I am a tripod Posted on June 15, 2012

I may well lose more readers through my enthusiasm for weeding, annually expressed, than by being boring, repetitive, out of touch, living in the past and my many other weaknesses. I can’t help it. Weeding for me is the epitome of gardening; the time when every move is decisive and, to use that corny phrase, you can see where you’ve been. Planting is the other supreme gardening pleasure; the satisfaction of settling roots in soil always gives me a glow. But planting is the work of moments, while weeding is a long drawn out pleasure, always (at least in this garden) available.


Why do I love it? Because it calls for total concentration. As I stoop or grovel in the border (or anywhere else where muddle is taking over) my eyes must be fully focussed. What appears at first an agreeable jumble of green shapes becomes progressively clearer as I start to edit it. There are in-your-face weeds: a dock or a nettle makes no attempt to hide. There are insidious weeds that blend with the background: violas and little balsams that can lurk while they multiply. And there are wily, snaky weeds that infiltrate under disguise.

Just now it was bryony in a mahonia that had reached the top without my noticing. Always and everywhere it is goose grass, spreading out from a root no bigger than fuse-wire to launch its sticky tentacles into whatever it encounters. It took me five minutes of patient groping, using its rough texture on my fingers as a guide, to disentangle one plant of it from a patch of Geranium.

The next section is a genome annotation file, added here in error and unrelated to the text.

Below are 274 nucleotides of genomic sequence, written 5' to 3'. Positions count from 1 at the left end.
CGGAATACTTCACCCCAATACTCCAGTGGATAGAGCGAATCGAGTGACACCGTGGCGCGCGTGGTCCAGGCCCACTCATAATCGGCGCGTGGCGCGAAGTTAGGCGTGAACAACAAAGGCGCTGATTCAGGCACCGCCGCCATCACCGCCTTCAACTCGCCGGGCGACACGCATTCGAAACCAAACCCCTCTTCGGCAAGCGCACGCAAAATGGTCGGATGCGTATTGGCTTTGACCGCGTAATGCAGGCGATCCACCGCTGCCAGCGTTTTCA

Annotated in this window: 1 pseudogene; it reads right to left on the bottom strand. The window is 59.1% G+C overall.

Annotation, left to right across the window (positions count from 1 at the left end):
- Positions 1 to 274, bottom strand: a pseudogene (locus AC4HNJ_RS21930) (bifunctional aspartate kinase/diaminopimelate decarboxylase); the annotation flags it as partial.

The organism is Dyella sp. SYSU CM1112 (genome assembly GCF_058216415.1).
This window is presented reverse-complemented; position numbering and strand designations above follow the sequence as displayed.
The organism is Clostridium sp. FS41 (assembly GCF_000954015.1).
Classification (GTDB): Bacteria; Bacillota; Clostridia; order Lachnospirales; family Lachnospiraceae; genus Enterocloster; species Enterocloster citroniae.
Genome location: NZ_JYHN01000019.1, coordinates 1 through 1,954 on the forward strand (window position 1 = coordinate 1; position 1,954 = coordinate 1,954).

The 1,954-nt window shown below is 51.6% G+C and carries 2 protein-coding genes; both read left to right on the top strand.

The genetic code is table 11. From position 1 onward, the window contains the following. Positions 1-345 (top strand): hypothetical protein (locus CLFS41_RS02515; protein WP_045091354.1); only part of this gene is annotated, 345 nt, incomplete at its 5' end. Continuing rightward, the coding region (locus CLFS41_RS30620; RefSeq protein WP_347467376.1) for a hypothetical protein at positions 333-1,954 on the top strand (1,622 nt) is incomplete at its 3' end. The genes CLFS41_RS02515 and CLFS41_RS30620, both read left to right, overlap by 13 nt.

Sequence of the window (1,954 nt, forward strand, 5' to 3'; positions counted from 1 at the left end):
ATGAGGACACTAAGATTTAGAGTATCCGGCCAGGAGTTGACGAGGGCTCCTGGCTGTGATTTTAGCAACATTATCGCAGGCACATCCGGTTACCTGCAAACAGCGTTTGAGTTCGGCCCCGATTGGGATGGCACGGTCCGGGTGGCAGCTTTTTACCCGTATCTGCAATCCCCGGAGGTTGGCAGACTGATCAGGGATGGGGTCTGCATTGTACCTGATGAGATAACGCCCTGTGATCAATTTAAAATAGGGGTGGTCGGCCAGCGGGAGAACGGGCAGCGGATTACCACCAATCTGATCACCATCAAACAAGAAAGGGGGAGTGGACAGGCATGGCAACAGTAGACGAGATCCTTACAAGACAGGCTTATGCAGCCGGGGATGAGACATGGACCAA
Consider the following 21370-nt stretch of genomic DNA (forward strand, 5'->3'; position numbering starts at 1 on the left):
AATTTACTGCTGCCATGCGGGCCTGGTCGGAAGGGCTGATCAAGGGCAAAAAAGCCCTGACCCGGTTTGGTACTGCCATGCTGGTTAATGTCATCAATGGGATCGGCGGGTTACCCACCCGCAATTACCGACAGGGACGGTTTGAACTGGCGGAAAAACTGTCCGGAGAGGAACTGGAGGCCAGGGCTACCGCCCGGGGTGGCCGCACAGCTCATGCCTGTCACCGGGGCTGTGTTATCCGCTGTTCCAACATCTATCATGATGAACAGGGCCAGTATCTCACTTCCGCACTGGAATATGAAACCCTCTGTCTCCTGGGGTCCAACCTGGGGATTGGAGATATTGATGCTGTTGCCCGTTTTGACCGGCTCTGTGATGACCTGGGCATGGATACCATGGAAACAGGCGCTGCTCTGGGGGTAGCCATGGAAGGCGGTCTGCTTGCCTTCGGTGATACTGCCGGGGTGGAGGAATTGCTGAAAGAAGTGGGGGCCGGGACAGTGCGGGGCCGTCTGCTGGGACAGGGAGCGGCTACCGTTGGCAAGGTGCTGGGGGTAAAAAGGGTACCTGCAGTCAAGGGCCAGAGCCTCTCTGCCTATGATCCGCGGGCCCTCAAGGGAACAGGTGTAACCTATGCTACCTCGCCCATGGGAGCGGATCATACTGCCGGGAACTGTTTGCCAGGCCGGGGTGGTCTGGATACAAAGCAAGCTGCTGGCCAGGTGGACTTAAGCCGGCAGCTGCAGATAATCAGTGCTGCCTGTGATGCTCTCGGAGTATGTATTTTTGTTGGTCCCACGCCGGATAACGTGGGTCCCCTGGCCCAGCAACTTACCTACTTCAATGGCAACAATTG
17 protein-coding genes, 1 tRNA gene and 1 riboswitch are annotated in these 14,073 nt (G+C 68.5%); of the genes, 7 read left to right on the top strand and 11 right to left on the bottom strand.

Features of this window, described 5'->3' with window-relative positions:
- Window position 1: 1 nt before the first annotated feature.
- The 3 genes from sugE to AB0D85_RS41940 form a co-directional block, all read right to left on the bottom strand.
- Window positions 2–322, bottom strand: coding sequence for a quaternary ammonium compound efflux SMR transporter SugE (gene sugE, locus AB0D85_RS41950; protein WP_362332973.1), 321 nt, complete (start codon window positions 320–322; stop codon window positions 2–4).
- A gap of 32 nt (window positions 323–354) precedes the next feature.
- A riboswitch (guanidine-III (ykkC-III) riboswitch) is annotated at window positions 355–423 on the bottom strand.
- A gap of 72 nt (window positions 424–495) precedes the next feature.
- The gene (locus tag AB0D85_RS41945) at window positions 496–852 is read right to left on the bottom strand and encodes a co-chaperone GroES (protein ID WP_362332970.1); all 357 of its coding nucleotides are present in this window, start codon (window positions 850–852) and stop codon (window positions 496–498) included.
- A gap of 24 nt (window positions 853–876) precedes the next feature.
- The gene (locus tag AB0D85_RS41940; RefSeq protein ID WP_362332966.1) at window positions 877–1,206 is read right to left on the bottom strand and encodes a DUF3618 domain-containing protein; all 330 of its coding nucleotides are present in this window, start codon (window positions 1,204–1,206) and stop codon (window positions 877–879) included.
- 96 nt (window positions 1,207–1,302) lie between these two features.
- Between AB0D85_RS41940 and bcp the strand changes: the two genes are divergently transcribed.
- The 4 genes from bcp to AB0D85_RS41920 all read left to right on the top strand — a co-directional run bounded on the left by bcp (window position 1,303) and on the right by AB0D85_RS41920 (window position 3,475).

I have learnt a few tricks, leaning over the herbage, breathing in its evocative  variety of smells. The first is always to use a fork – not always to prong with, but more importantly to lean and balance on. It’s the rule of ‘one hand for the ship’: right hand on the handle for balance, left hand for reaching down and out. You can reach improbably far into a border if you are a tripod.


There are plants that never seem to need weeding, but they are rare. I rarely find weeds in established clumps of hemerocallis, and the big leaves of Phlomis russelliana are exceptionally effective at covering the ground. Some geraniums are hard for casual weeds to penetrate, but nothing, of course, smothers bindweed. Nor I fear is there any pleasure in it. In fact, I exclude bindweed, couch grass and ground elder from my enthusiasm. So perhaps I am not so different from other gardeners after all.

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